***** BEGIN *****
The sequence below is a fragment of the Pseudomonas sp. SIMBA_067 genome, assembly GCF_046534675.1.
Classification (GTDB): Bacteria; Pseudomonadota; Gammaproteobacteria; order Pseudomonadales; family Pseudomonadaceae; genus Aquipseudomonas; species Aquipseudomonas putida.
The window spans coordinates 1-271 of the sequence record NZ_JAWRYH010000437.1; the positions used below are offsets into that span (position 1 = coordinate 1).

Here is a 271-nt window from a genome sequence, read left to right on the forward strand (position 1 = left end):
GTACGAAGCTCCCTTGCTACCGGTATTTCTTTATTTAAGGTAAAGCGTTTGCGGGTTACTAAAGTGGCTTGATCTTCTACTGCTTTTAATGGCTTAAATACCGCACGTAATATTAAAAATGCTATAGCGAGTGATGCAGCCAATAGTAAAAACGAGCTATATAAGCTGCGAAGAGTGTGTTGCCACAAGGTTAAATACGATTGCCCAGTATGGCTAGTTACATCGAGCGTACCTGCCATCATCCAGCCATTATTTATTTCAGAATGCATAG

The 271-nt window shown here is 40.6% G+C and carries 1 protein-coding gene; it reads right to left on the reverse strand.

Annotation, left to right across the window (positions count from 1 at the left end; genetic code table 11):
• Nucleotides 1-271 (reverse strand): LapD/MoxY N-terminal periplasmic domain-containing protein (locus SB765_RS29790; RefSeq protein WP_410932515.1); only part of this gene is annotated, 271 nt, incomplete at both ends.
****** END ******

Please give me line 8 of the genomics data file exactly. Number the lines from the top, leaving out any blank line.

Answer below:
• Nucleotides 1-271 (reverse strand): LapD/MoxY N-terminal periplasmic domain-containing protein (locus SB765_RS29790; RefSeq protein WP_410932515.1); only part of this gene is annotated, 271 nt, incomplete at both ends.